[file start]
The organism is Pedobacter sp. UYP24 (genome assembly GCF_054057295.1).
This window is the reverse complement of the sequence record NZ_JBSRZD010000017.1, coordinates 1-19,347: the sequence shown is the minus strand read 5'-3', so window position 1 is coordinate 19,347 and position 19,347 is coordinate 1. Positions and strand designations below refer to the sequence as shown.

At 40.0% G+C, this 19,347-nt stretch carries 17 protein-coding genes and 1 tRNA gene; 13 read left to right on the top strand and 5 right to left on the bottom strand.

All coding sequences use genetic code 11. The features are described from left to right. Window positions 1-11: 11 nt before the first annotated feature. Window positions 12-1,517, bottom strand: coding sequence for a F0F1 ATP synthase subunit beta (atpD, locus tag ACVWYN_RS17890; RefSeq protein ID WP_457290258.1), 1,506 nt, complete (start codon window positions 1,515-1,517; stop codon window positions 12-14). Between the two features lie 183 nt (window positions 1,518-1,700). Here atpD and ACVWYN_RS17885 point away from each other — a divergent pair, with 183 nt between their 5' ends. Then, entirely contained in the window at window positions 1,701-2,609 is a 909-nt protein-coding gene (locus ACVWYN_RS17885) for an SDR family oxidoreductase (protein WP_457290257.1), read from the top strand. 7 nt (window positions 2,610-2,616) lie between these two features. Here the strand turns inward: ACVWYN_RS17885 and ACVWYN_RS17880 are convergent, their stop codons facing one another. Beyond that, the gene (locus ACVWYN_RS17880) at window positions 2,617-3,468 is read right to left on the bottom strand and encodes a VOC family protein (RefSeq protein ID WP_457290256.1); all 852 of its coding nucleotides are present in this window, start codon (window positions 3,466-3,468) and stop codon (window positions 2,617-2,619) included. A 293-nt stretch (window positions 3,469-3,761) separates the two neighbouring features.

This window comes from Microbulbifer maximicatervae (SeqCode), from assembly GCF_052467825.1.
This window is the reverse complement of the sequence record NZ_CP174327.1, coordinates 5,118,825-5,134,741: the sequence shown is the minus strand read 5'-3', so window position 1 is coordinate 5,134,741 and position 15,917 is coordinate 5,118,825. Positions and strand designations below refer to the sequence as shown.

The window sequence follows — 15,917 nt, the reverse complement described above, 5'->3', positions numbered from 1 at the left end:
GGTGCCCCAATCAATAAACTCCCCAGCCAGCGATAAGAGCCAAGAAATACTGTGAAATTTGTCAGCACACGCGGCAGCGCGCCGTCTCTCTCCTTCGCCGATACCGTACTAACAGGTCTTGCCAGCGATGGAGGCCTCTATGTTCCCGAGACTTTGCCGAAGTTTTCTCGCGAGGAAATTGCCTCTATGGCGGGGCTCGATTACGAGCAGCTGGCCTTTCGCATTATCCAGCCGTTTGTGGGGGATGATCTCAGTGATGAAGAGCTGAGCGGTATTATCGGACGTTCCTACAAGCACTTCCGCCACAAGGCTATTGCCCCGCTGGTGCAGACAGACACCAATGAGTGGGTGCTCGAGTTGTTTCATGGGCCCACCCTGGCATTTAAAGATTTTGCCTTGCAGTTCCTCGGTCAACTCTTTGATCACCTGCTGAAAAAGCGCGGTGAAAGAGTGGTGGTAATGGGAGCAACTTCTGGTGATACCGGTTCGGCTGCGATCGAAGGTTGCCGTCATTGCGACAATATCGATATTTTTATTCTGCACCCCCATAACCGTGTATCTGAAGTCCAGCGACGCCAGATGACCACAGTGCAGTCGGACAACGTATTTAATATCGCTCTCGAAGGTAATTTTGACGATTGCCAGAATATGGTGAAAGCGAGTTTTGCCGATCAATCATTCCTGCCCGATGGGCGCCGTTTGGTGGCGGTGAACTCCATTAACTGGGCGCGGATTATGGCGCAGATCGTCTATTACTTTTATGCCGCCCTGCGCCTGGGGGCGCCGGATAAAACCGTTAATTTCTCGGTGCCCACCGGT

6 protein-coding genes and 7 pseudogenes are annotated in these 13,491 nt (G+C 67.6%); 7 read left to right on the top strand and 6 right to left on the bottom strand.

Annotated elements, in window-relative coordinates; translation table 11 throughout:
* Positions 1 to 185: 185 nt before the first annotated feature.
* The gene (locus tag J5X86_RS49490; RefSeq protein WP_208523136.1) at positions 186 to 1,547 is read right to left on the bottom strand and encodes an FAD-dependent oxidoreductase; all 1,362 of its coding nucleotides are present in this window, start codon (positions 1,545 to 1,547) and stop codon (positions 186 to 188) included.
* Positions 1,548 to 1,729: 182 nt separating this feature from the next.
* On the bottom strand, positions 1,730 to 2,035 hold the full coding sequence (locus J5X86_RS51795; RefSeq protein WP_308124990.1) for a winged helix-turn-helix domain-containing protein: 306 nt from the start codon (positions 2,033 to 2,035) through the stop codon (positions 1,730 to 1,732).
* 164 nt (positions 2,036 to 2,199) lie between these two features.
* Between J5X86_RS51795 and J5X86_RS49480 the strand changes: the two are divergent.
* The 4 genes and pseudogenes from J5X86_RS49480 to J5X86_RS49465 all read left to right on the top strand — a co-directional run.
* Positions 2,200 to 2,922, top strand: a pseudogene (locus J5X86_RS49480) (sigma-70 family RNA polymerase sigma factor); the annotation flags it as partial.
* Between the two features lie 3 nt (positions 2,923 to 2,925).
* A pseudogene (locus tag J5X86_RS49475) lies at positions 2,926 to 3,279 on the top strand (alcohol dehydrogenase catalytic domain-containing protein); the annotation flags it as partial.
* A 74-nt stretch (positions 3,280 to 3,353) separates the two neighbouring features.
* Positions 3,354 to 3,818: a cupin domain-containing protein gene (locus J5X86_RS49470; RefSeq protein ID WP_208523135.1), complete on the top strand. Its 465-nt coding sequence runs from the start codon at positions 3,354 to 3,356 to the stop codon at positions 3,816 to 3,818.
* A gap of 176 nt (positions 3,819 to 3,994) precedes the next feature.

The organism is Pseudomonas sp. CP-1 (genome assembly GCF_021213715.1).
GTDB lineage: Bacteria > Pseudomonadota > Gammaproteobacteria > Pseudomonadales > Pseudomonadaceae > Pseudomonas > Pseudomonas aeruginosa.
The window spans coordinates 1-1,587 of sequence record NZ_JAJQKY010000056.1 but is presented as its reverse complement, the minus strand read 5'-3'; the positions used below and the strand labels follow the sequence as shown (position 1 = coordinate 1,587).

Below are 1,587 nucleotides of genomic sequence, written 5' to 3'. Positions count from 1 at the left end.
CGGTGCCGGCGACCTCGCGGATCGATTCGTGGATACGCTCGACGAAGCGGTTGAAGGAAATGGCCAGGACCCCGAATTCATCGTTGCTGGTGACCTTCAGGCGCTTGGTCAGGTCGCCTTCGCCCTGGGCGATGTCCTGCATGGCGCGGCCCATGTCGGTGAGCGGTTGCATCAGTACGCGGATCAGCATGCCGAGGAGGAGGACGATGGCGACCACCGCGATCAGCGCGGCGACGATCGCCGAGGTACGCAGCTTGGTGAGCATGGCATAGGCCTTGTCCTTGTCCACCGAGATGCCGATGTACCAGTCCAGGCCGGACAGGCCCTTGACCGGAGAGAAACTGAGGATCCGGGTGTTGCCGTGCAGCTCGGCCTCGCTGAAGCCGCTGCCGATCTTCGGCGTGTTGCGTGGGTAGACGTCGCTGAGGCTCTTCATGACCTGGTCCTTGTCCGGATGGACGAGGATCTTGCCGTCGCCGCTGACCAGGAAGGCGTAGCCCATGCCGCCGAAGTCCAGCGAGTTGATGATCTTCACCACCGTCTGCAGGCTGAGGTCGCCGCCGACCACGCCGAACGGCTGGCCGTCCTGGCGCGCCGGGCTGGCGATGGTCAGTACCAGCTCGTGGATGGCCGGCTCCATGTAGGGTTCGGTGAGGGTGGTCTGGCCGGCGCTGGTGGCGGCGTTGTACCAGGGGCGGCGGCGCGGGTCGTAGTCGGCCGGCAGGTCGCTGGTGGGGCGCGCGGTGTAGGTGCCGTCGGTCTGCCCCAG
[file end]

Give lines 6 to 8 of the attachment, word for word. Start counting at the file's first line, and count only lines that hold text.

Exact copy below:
This window is the reverse complement of the sequence record NZ_CP174327.1, coordinates 5,118,825-5,134,741: the sequence shown is the minus strand read 5'-3', so window position 1 is coordinate 5,134,741 and position 15,917 is coordinate 5,118,825. Positions and strand designations below refer to the sequence as shown.

The window sequence follows — 15,917 nt, the reverse complement described above, 5'->3', positions numbered from 1 at the left end:
GGTGCCCCAATCAATAAACTCCCCAGCCAGCGATAAGAGCCAAGAAATACTGTGAAATTTGTCAGCACACGCGGCAGCGCGCCGTCTCTCTCCTTCGCCGATACCGTACTAACAGGTCTTGCCAGCGATGGAGGCCTCTATGTTCCCGAGACTTTGCCGAAGTTTTCTCGCGAGGAAATTGCCTCTATGGCGGGGCTCGATTACGAGCAGCTGGCCTTTCGCATTATCCAGCCGTTTGTGGGGGATGATCTCAGTGATGAAGAGCTGAGCGGTATTATCGGACGTTCCTACAAGCACTTCCGCCACAAGGCTATTGCCCCGCTGGTGCAGACAGACACCAATGAGTGGGTGCTCGAGTTGTTTCATGGGCCCACCCTGGCATTTAAAGATTTTGCCTTGCAGTTCCTCGGTCAACTCTTTGATCACCTGCTGAAAAAGCGCGGTGAAAGAGTGGTGGTAATGGGAGCAACTTCTGGTGATACCGGTTCGGCTGCGATCGAAGGTTGCCGTCATTGCGACAATATCGATATTTTTATTCTGCACCCCCATAACCGTGTATCTGAAGTCCAGCGACGCCAGATGACCACAGTGCAGTCGGACAACGTATTTAATATCGCTCTCGAAGGTAATTTTGACGATTGCCAGAATATGGTGAAAGCGAGTTTTGCCGATCAATCATTCCTGCCCGATGGGCGCCGTTTGGTGGCGGTGAACTCCATTAACTGGGCGCGGATTATGGCGCAGATCGTCTATTACTTTTATGCCGCCCTGCGCCTGGGGGCGCCGGATAAAACCGTTAATTTCTCGGTGCCCACCGGT